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paedo told girl to strip for him; NEW SHOCK AFTER PREDATOR JAILED; Perv caught just days after kids' social network was made 'safer'; EXCLUSIVE.

Byline: Amy Sharpe

A PAEDOPHILE demanded a girl of 15 strip for him on a kids' web forum days after another pervert was jailed for sexually abusing a child he met there.

We snared the second fiend after claims the social network Snog.fm had been made safer in the wake of last week's shocking court case.

Young users browse each other's photos and choose which they would "snog, marry or avoid".

It is meant to be a harmless "ice breaker" for youngsters.

But businessman Gareth Hughes was jailed for six years after a court heard how he masked his real age of 36 to join the site.

Hughes, who claimed to be 26, picked up a 14-year-old girl from school and took her to a flat for sex, then preyed on her for four years.

After the scandal emerged bosses of Snog.fm pledged the site would only be accessible to over-18s and insisted "security and safeguarding for our users is our main priority".

But by simply ticking a box saying the user was over 18, Sunday People investigators were able to set up a profile on the page and begin chatting under the guise of being a girl aged 15.

Dare

We used a profile picture of our reporter when she was under 18.

Within minutes she was contacted by an adult user who suggested a sleazy game of truth or dare and insisted they continue the chat on Facebook.

The pervert, who claimed to be 18 and living in the South East of England, sent messages demanding she video-chatted with him and stripped to her underwear.

The demands continued even as our decoy made clear she was only 15.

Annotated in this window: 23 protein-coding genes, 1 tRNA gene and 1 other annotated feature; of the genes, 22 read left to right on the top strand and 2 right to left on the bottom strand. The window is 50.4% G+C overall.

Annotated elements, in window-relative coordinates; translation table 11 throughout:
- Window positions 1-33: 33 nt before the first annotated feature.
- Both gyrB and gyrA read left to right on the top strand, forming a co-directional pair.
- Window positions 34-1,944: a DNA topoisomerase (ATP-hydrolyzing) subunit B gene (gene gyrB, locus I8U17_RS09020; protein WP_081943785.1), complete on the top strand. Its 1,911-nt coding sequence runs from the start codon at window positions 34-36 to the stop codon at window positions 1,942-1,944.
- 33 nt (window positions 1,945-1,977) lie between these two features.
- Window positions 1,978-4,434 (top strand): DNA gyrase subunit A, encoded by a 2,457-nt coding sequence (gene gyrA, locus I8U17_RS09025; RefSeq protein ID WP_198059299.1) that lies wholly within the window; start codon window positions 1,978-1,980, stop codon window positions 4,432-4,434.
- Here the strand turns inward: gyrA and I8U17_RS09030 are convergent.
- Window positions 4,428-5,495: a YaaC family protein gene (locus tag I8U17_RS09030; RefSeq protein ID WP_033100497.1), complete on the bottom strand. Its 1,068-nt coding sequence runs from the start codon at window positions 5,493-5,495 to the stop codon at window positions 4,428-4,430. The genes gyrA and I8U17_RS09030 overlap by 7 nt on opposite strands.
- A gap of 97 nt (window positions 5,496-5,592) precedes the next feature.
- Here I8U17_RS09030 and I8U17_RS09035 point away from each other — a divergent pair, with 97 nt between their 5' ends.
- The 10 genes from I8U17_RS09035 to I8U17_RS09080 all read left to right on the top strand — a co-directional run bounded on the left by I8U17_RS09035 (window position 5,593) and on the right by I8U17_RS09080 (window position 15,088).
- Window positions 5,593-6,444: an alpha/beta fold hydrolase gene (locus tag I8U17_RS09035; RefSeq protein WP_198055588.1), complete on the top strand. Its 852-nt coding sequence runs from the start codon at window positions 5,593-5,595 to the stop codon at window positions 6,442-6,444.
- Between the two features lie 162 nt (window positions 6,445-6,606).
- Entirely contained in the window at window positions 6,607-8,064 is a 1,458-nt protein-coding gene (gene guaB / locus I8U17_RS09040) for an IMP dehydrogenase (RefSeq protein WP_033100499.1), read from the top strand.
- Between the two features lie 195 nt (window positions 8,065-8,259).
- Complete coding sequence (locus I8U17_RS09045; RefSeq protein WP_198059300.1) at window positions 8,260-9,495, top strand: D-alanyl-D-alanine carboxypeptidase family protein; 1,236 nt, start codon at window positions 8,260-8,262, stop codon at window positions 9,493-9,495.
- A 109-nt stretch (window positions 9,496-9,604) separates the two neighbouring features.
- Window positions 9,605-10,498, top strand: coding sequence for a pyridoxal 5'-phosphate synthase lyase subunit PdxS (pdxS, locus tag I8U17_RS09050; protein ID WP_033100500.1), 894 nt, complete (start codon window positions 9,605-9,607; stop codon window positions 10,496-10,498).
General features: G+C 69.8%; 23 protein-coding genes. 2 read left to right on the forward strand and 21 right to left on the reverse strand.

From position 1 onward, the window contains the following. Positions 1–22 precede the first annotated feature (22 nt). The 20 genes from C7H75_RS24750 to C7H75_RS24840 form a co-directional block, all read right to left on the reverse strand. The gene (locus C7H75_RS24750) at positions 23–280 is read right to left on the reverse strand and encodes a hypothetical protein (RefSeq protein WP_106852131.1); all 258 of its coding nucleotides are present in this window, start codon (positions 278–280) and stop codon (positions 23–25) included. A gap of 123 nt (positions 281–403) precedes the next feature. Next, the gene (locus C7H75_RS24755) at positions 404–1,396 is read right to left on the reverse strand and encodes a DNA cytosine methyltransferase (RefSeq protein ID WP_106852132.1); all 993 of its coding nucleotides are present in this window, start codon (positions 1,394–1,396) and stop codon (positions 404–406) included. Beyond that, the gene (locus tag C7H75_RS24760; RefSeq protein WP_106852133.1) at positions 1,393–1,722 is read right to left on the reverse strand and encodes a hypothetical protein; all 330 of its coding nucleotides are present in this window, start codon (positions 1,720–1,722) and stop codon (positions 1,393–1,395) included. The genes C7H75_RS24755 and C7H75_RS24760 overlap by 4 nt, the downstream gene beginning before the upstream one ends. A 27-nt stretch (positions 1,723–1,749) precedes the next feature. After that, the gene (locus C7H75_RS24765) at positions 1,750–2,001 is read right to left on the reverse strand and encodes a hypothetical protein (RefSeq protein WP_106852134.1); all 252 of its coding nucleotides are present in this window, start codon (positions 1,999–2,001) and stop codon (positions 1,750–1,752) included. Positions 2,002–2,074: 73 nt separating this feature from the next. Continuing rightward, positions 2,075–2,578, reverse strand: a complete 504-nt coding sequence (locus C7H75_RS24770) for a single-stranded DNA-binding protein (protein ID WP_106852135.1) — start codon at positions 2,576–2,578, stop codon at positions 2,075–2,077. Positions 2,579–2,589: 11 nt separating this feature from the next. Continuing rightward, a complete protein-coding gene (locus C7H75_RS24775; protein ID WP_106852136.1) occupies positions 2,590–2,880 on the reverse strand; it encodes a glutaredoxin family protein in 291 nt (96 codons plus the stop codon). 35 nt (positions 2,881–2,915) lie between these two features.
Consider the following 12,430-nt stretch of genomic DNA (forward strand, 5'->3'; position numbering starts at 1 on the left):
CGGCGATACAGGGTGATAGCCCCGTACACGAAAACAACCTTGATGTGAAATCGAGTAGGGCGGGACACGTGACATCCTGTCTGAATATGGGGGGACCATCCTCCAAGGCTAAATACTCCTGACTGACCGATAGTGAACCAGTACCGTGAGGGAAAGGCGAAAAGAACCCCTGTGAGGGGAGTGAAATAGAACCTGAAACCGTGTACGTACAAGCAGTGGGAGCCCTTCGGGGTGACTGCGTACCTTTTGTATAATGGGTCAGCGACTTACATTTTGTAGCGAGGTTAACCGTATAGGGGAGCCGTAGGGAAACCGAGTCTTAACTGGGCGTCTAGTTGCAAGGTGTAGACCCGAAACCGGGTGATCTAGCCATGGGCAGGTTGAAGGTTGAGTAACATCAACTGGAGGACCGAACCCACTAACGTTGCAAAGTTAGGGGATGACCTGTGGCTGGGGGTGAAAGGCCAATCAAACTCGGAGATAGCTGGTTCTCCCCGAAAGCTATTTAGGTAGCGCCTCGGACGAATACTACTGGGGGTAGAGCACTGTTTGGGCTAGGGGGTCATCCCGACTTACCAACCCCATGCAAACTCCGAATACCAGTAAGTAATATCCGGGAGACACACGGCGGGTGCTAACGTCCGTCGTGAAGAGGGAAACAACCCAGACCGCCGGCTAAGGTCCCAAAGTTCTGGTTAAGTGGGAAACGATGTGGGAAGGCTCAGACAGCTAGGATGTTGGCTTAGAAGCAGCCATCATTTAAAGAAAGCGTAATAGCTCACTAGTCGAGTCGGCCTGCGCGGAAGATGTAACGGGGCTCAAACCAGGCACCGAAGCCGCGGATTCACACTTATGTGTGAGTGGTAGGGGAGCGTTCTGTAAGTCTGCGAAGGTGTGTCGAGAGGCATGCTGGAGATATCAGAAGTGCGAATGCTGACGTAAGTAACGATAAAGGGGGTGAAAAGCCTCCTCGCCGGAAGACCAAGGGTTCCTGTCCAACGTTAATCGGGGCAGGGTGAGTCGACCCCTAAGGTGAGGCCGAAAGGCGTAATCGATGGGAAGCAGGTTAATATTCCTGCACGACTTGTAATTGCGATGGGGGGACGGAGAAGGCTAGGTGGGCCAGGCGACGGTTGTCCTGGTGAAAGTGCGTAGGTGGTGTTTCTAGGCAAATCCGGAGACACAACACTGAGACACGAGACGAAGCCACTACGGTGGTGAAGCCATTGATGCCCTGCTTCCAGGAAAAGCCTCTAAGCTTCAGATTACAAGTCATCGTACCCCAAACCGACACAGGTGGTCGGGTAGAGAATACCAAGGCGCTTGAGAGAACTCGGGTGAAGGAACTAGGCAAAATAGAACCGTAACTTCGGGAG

The man pleaded: "why not - if u do it one time i wont make u do anything else". He then went on to quiz her about her underwear, demanding to know the colour and type.

When our decoy failed to send any lewd footage, he said: "i will keep asking if u dont do it now".

The pervert then sent the word 'please' EIGHTEEN times.

He added: "it's the rules of the game, do the dare then we can chat".

Tony Stower, head of NSPCC Child Safety Online, reacted with horror to the evidence from our probe and called on the Governmen to act.

He said: "This is a chilling example of how adults can use social media to bombard children with sexual messages. We know that predators use these platforms to groom and abuse young people all too frequently.

"It is time tech firms got their act together and made their sites safe." Pervert Hughes, a company managing director of Stockport, Cheshire, was expecting a child with his girlfriend when he contacted his victim, now 21, on Snog.fm in 2012.

He was arrested in 2016 after the victim, then 18, invited him for dinner at her family home and gave her parents a letter revealing she had been 14 when they first had sex.

Police discovered Hughes had two other victims - one a friend of the girl who he tried to pressure into a threesome and another girl he met through Snog.fm. He had hundreds of images of his victim stored in a computer folder labelled "filth".

Hughes, now 43, was locked up by a judge at Manchester's Minshull Street crown court after admitting sexual activity with a child, inciting a child to engage in sexual activity and making indecent images. Our probe revealed the website can also be used for trolling.

One sick user compared a female to a whale at SeaWorld and taunted her over the size of her forehead, suggesting it was a symptom of terminal brain cancer.

Snog.fm is owned by web designer James Walker. It makes money through adverts, although there are no records of how much cash it has generated.

Mr Walker said Hughes lured his victim via an earlier site called Snog.com, which closed in 2015. Mr Walker said: "We opened Snog.fm after they had closed their site as there was a great community who all had similar interests and we felt this community needed a home.

"We have since changed our terms and conditions to push up the minimum required age from 13 to 18.

"Unfortunately, no website is foolproof when it comes to age verification as you have rightly proved by signing up to Facebook with the same information as your Snog account."

Mr Walker said our messages would be investigated and "more than likely result in a ban" for the user.

He added: "We allow users to keep their messages private by encrypting them but we are looking to make messages reportable."

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Voice of the Sunday People: Page 14

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Publication:The People (London, England)
Date:Jun 16, 2019
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